An Open Letter To My Grandmother

An Open Letter To My Grandmother

Dear Betty,

I had a dream about you the other night. I took you to the theatre, to watch a pantomime production of Cinderella, just as you once did for me, although then it was Jack and the Beanstalk. The theatre was grand: the carpets were a rich red, the bannister rails were gold, the people working there wore traditional porter uniforms with pillarbox hats and shined shoes. During the performance, you turned to me and said that you needed the bathroom, so I took you. On the way back up the stairs, you lent on me. You took my arm, and I supported you. We entered the theatre, and the show had continued on, although we were not there. We began our slow, steady walk, still-linked, down the centre aisle, and it was then that I noticed all of the aisle seats were turned inwards, towards us. In these seats sat a wide array of people, of different ages, genders, times. You greeted each and every one of them as an old friend, leaning down to kiss them, as they grasped your hands in theirs. I thought to myself, ‘how can she know so many people in one place? In this old theatre?’. Time had taken your body, but not your spirit, and I was mortified to find that you were chatting loudly with these people, in the middle of somebody else’s performance.

 

I would do anything to have one last trip to the theatre with you. One last slice of coffee cake, one last handful of nutty cornflakes, laid on the kitchen table, without the milk – a breakfast of champions. I would love to hear another tale of Naughty Button, of Pooka the rabbit, of the Flower Fairies, or even of the Brother’s Grimm. I want to hear the click of a flowery black stick, or your demands that you ‘don’t really need it, but you’ll take it just in case’. I want to pick up my white overnight bag, decorated with pastel shapes, and come to The Old Post Office, to sit on a patio within a moat of shells, or a green bath tub whilst you tell me about your day.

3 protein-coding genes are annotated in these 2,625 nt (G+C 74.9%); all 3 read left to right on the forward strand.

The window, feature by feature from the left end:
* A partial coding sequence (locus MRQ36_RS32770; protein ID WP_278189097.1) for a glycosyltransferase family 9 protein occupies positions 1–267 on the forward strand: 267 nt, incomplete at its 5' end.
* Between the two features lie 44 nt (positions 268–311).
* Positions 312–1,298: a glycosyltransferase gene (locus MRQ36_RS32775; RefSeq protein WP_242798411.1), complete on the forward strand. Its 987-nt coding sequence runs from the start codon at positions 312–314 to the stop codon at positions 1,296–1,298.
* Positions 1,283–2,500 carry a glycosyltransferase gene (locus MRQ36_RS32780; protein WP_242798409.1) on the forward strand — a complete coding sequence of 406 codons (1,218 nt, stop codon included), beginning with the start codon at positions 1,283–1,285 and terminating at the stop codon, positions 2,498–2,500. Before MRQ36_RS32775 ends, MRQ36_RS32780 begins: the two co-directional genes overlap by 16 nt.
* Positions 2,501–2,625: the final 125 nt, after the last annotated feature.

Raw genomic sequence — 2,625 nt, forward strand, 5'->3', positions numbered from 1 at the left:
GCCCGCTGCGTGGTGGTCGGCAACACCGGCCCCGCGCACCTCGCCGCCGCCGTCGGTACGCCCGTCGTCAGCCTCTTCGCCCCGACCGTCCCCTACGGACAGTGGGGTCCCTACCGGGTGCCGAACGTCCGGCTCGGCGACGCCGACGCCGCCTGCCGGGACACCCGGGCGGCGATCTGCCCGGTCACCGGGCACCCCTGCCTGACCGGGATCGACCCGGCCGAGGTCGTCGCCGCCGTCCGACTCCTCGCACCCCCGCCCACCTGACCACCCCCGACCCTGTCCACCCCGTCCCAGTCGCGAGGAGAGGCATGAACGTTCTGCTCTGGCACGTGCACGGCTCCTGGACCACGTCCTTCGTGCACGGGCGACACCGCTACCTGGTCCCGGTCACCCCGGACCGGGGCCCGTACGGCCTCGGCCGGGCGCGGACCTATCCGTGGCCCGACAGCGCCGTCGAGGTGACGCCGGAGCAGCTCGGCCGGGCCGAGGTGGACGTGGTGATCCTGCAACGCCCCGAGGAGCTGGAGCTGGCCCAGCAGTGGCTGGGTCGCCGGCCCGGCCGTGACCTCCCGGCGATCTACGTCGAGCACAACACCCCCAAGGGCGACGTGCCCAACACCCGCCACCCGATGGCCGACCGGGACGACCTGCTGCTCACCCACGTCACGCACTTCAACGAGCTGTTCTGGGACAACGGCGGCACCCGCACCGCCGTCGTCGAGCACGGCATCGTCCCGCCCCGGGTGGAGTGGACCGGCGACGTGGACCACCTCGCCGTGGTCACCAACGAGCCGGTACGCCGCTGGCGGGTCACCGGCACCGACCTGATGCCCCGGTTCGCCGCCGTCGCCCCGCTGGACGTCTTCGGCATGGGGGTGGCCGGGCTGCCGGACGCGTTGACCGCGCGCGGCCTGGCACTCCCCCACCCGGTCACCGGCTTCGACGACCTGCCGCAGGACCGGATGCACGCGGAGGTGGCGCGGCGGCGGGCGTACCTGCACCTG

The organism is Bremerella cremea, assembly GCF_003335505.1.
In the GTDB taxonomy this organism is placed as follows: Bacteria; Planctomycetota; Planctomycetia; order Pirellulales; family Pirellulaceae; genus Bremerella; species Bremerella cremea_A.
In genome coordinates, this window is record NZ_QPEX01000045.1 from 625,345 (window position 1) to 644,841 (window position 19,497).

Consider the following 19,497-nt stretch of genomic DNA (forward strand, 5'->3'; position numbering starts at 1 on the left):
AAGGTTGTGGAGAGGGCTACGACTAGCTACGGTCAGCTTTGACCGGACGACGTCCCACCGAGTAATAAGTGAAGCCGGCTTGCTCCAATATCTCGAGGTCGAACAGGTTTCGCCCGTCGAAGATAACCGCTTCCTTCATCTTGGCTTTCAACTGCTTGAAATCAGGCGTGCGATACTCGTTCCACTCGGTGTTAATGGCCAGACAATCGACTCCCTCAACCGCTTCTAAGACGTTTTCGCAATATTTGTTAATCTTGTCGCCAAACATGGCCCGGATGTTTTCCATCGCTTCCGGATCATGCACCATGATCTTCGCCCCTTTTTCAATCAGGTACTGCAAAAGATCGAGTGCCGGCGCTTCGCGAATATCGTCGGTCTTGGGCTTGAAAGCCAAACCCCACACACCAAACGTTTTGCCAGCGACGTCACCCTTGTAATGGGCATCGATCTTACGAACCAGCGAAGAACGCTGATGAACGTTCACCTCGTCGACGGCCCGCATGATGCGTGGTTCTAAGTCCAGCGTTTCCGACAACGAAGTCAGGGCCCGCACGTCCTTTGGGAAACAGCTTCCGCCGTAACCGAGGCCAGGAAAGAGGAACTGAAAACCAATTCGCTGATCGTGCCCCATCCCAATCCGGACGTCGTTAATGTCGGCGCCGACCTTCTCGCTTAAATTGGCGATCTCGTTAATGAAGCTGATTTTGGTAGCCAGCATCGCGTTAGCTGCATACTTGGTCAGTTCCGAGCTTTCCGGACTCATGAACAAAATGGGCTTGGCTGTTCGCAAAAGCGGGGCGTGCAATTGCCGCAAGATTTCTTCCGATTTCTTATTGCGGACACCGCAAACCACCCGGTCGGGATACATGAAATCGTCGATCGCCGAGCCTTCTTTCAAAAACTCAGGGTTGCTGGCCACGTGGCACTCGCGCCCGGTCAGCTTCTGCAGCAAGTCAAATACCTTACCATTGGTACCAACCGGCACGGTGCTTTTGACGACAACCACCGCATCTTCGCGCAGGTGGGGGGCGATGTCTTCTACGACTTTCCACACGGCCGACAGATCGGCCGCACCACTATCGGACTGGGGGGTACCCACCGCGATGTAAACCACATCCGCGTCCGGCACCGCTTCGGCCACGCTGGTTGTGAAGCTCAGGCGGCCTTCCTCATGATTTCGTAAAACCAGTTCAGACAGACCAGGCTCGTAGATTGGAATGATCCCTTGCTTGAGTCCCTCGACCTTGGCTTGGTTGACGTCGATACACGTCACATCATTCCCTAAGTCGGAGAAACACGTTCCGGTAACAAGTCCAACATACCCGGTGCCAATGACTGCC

I would really love for you to help me sleep, by telling the Sandman that I am nearly ready. You were ready, and I will look to the skies every night in the hope of seeing you sailing in his boat, your hand trailing through the stars.

I love you, we all love you, and we always will.

Your youngest grand daughter,

Jessica

 

“I am standing upon the seashore. A ship at my side spreads her white sails to the morning breeze and starts for the blue ocean. She is an object of beauty and strength. I stand and watch her until at length she hangs like a speck of white cloud just where the sea and sky come to mingle with each other.

Then someone at my side says: “There, she is gone!”

“Gone where”

Gone from my sight. That is all. She is just as large in mast and hull and spar as she was when she left my side and she is just as able to bear the load of living freight to her destined port.

Her diminished size is in me, not in her. And just at the moment when someone at my side says: “There, she is gone!” There are the other eyes watching her coming, and other voices ready to take up the glad shout: “Here she comes!”

And that is dying.”

– Henry Van Dyke

My Betty

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